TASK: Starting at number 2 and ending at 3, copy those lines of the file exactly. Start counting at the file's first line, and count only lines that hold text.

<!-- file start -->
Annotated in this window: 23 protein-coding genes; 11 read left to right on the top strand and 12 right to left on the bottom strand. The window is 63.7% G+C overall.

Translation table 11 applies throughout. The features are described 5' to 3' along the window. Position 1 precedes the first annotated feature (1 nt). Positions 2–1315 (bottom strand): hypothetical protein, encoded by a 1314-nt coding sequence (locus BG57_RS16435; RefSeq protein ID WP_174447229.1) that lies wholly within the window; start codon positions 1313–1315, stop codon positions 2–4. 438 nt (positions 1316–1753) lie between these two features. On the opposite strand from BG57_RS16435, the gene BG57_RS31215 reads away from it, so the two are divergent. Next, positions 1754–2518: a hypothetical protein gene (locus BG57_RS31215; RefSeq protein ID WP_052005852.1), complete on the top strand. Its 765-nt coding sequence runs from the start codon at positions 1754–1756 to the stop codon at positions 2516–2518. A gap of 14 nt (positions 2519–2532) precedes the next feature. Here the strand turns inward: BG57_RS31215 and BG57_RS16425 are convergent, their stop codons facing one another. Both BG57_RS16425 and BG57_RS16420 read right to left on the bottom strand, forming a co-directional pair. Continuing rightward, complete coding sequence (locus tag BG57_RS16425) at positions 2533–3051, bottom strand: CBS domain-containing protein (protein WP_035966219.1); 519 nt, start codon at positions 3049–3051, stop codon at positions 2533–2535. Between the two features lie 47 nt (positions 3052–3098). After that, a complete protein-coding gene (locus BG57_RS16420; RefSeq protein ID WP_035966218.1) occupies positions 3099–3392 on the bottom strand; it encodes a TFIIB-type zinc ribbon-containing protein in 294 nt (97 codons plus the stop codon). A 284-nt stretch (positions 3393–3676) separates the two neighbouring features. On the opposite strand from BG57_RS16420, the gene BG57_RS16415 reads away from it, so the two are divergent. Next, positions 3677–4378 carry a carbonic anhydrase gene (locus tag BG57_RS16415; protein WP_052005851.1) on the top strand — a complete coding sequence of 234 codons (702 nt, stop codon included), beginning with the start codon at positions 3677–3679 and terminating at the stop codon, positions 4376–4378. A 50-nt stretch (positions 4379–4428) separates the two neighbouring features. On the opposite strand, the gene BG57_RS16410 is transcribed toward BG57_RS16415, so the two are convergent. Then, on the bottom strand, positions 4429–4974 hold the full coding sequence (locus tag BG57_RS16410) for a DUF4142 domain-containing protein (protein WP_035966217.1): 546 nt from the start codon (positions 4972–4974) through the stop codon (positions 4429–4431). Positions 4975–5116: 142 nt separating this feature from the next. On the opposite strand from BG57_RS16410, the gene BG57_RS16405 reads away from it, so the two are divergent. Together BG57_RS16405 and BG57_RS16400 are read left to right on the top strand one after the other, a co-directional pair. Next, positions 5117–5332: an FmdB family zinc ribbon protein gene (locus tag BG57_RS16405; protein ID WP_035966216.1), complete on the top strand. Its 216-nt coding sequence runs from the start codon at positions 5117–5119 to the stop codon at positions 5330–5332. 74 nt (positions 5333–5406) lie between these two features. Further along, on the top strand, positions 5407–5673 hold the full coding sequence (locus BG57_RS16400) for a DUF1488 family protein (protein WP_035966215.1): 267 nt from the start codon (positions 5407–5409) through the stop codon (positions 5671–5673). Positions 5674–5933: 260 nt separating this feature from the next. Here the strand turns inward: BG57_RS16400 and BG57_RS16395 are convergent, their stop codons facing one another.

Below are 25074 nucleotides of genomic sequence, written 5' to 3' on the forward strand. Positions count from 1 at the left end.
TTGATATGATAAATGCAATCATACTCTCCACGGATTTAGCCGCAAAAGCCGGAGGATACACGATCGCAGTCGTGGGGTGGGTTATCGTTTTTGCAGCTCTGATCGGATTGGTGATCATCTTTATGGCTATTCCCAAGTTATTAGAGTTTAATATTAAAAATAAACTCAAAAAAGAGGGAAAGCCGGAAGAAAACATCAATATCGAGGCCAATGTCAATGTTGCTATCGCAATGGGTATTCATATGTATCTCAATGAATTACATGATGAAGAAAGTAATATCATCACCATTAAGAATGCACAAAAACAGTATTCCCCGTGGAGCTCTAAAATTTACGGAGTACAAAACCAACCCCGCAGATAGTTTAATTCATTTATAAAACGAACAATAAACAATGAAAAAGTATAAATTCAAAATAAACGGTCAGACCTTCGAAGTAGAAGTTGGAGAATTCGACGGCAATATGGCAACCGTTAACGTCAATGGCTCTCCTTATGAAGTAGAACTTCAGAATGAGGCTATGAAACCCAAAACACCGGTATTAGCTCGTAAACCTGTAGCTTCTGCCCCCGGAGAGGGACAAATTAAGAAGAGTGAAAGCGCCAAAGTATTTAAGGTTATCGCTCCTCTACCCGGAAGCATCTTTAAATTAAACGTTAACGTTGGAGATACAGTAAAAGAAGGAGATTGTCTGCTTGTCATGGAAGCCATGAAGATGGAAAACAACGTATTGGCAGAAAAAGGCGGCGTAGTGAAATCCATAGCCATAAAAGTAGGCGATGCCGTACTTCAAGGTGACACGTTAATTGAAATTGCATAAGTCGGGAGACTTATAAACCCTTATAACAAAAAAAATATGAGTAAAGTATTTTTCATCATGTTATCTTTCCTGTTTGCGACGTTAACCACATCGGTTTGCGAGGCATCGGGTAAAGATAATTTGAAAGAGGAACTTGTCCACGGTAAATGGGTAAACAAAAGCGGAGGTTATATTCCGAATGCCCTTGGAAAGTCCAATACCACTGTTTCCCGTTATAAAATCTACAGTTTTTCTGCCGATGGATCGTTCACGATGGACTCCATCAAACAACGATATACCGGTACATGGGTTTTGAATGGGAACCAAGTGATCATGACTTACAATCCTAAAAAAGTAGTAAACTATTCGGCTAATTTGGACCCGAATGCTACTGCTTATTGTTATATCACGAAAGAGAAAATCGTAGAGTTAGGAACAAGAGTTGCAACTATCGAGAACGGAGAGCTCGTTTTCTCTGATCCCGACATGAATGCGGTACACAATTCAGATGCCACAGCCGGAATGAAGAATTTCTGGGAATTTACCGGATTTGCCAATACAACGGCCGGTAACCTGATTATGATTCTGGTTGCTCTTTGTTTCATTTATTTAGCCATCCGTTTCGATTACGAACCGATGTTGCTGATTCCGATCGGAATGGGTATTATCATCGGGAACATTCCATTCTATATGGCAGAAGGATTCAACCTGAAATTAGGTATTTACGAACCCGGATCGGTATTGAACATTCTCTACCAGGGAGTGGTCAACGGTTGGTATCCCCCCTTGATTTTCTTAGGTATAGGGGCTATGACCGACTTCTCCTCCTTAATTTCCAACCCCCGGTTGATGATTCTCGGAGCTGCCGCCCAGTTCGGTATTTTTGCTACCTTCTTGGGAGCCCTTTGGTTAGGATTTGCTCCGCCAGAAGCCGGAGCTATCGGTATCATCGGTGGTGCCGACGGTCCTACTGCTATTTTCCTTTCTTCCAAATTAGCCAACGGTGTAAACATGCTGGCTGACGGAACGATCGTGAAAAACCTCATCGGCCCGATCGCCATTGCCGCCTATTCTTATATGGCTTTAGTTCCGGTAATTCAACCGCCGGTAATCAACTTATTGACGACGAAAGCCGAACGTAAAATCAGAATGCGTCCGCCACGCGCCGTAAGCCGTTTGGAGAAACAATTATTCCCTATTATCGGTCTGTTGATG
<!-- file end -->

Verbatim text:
Translation table 11 applies throughout. The features are described 5' to 3' along the window. Position 1 precedes the first annotated feature (1 nt). Positions 2–1315 (bottom strand): hypothetical protein, encoded by a 1314-nt coding sequence (locus BG57_RS16435; RefSeq protein ID WP_174447229.1) that lies wholly within the window; start codon positions 1313–1315, stop codon positions 2–4. 438 nt (positions 1316–1753) lie between these two features. On the opposite strand from BG57_RS16435, the gene BG57_RS31215 reads away from it, so the two are divergent. Next, positions 1754–2518: a hypothetical protein gene (locus BG57_RS31215; RefSeq protein ID WP_052005852.1), complete on the top strand. Its 765-nt coding sequence runs from the start codon at positions 1754–1756 to the stop codon at positions 2516–2518. A gap of 14 nt (positions 2519–2532) precedes the next feature. Here the strand turns inward: BG57_RS31215 and BG57_RS16425 are convergent, their stop codons facing one another. Both BG57_RS16425 and BG57_RS16420 read right to left on the bottom strand, forming a co-directional pair. Continuing rightward, complete coding sequence (locus tag BG57_RS16425) at positions 2533–3051, bottom strand: CBS domain-containing protein (protein WP_035966219.1); 519 nt, start codon at positions 3049–3051, stop codon at positions 2533–2535. Between the two features lie 47 nt (positions 3052–3098). After that, a complete protein-coding gene (locus BG57_RS16420; RefSeq protein ID WP_035966218.1) occupies positions 3099–3392 on the bottom strand; it encodes a TFIIB-type zinc ribbon-containing protein in 294 nt (97 codons plus the stop codon). A 284-nt stretch (positions 3393–3676) separates the two neighbouring features. On the opposite strand from BG57_RS16420, the gene BG57_RS16415 reads away from it, so the two are divergent. Next, positions 3677–4378 carry a carbonic anhydrase gene (locus tag BG57_RS16415; protein WP_052005851.1) on the top strand — a complete coding sequence of 234 codons (702 nt, stop codon included), beginning with the start codon at positions 3677–3679 and terminating at the stop codon, positions 4376–4378. A 50-nt stretch (positions 4379–4428) separates the two neighbouring features. On the opposite strand, the gene BG57_RS16410 is transcribed toward BG57_RS16415, so the two are convergent. Then, on the bottom strand, positions 4429–4974 hold the full coding sequence (locus tag BG57_RS16410) for a DUF4142 domain-containing protein (protein WP_035966217.1): 546 nt from the start codon (positions 4972–4974) through the stop codon (positions 4429–4431). Positions 4975–5116: 142 nt separating this feature from the next. On the opposite strand from BG57_RS16410, the gene BG57_RS16405 reads away from it, so the two are divergent. Together BG57_RS16405 and BG57_RS16400 are read left to right on the top strand one after the other, a co-directional pair. Next, positions 5117–5332: an FmdB family zinc ribbon protein gene (locus tag BG57_RS16405; protein ID WP_035966216.1), complete on the top strand. Its 216-nt coding sequence runs from the start codon at positions 5117–5119 to the stop codon at positions 5330–5332. 74 nt (positions 5333–5406) lie between these two features. Further along, on the top strand, positions 5407–5673 hold the full coding sequence (locus BG57_RS16400) for a DUF1488 family protein (protein WP_035966215.1): 267 nt from the start codon (positions 5407–5409) through the stop codon (positions 5671–5673). Positions 5674–5933: 260 nt separating this feature from the next. Here the strand turns inward: BG57_RS16400 and BG57_RS16395 are convergent, their stop codons facing one another.

Below are 25074 nucleotides of genomic sequence, written 5' to 3' on the forward strand. Positions count from 1 at the left end.